On Substitutes: A Collage
Robert Wilder | Teaching
My students have a hard time accepting substitutes. It doesn’t matter if the stand-in has a Ph.D. in literature from Harvard or spent the week preparing, the kids always find something wrong with the sub. “He’s mean,” they’ll tell me upon my return, or “She was weird,” or “He spoke funny,” or “He hated us”. I used to think the collective cold shoulder was because teenagers are close-minded and unforgiving. Now I realize it’s their complicated way of telling me that they missed me while I was gone.
My daughter Poppy had a substitute in elementary school who was missing part of his finger. Everyone referred to him as “the stubstitute” as if that was his given name.
My students refuse to learn subs’ true names. The last one in my class was a retired schoolteacher and they called him “bow-tie man” or “The Monopoly guy”.
Subs with props like guitars, puppets, or magic tricks scare the hell out of me.
Charlie Baxter has, in my mind, the best story about substitute teachers out there called “Gryphon”. In it, Ms. Ferenczi (the sub) is a mythic character who impacts Mr. Hibler’s class in strange and unexpected ways. I often fantasize about being a sub like Ms. Ferenczi, no responsibilities other than to entertain and get to really know the kids. No grades, parent conferences, faculty meetings but then I realize that a) subs don’t get paid shit, b) subs are treated like shit (mostly), and c) I am not a mythical kind of guy. As a coincidental aside, our school’s mascot is the griffin.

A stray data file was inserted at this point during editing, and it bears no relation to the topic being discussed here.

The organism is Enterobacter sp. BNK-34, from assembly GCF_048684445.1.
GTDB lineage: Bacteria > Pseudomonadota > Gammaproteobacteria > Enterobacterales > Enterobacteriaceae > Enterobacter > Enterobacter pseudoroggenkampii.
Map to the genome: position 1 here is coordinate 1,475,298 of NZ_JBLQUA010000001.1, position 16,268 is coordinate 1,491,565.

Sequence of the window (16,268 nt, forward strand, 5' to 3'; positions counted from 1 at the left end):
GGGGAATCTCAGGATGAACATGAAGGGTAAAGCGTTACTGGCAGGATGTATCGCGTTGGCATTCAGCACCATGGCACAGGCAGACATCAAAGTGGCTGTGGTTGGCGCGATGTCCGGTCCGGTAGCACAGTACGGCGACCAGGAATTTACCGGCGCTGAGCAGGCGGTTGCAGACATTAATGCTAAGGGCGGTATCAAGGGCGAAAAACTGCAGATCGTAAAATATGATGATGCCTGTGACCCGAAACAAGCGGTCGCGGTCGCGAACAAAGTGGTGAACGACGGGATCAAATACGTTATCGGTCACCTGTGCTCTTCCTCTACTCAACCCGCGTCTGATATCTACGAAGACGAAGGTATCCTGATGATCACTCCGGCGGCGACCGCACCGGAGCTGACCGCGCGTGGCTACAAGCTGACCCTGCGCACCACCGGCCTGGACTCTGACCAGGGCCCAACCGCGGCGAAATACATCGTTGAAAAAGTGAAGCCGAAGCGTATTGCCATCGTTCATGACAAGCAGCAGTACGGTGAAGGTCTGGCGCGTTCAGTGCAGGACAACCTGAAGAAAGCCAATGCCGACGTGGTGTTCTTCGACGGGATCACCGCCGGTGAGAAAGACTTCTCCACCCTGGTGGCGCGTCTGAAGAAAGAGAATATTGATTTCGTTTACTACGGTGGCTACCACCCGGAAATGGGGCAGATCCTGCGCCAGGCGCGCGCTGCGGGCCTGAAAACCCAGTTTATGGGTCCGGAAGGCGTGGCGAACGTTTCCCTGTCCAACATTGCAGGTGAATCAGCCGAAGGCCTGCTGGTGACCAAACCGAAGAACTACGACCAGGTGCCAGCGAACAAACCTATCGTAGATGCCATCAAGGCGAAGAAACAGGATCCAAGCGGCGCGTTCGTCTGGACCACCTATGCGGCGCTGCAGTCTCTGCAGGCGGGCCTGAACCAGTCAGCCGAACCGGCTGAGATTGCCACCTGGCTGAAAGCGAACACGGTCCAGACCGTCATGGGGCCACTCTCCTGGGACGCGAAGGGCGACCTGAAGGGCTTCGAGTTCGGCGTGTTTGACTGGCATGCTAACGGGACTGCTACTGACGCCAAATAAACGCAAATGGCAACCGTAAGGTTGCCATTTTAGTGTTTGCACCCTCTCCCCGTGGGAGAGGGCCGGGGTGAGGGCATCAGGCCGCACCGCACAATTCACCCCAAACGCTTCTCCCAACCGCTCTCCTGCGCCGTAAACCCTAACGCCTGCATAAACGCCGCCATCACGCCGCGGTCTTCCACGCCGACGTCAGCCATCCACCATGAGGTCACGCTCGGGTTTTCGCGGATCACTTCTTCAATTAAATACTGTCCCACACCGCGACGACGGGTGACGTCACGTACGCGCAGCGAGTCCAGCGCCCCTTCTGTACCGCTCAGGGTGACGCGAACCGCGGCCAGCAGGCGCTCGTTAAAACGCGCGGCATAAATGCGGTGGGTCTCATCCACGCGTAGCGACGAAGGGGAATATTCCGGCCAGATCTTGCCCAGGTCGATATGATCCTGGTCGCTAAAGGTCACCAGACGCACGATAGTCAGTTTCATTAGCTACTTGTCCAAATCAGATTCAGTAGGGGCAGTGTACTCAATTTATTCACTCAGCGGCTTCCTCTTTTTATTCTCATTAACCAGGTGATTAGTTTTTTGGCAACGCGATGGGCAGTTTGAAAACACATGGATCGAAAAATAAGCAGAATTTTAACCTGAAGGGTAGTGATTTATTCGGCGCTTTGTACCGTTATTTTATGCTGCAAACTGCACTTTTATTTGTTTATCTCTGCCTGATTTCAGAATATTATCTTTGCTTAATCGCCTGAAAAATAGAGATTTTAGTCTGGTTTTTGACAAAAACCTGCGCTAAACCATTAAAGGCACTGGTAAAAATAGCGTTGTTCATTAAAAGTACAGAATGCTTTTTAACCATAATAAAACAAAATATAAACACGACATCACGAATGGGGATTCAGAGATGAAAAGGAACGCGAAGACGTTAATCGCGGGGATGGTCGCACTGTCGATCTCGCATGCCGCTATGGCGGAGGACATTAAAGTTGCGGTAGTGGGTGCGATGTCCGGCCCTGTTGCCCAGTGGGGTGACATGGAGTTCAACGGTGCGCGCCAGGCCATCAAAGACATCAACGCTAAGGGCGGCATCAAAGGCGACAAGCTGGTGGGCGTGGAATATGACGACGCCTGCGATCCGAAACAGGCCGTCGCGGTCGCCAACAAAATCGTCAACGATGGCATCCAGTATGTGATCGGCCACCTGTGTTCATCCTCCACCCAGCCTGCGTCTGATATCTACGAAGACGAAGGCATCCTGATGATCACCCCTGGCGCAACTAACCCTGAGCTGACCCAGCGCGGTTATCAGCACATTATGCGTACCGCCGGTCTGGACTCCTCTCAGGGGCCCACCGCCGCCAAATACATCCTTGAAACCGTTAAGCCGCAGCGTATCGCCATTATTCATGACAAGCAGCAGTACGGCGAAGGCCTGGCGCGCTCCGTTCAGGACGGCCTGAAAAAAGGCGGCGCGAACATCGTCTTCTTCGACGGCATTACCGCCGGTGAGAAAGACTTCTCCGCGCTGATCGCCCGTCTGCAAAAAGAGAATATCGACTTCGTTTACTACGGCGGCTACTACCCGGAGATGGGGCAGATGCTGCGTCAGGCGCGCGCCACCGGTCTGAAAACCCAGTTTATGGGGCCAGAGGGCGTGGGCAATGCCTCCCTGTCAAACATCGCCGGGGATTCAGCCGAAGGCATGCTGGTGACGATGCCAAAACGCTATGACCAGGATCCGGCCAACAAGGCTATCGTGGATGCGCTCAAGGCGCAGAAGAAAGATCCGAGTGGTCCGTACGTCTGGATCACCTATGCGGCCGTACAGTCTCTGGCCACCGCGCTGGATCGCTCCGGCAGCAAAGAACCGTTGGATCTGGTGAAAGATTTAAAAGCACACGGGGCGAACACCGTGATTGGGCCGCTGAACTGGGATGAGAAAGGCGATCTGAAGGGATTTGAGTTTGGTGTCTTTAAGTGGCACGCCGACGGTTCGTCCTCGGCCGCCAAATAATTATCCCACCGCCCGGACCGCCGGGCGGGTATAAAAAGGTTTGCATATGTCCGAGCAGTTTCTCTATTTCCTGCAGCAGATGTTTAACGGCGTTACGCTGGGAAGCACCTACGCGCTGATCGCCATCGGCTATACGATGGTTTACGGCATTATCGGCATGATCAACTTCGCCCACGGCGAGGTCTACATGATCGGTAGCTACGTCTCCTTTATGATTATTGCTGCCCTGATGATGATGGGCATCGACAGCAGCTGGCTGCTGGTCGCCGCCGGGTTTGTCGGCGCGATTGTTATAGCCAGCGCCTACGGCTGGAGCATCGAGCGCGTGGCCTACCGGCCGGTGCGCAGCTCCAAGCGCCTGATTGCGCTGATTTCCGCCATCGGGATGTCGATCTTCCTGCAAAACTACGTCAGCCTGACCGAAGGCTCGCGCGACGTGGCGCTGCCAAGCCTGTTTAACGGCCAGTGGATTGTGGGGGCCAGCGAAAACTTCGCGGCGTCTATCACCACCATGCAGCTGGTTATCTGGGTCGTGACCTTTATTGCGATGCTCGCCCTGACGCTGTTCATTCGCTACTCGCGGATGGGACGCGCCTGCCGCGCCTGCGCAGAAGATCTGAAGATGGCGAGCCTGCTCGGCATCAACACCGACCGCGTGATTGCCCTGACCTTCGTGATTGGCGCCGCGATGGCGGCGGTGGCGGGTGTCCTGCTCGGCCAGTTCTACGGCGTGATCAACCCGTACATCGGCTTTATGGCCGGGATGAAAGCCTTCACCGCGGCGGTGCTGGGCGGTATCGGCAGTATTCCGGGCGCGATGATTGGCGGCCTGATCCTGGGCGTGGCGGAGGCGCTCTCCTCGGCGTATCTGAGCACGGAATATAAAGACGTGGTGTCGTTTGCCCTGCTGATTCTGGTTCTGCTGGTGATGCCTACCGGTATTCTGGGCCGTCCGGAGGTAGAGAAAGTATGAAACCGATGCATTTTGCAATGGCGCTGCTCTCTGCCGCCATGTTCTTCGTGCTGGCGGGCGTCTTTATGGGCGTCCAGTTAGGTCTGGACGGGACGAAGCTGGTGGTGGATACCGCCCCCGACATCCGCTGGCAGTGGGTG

As a teenager I loved the song “Substitute” by The Who but realize the song holds very little meaning for me and may be a tad misogynistic: “Substitute me for him/Substitute my coke for gin/Substitute you for my mum/At least I’ll get my washing done.”
When I was in junior high, my geometry teacher died and my friend’s mom subbed for a few weeks. You’d think she would have gotten a break. She didn’t.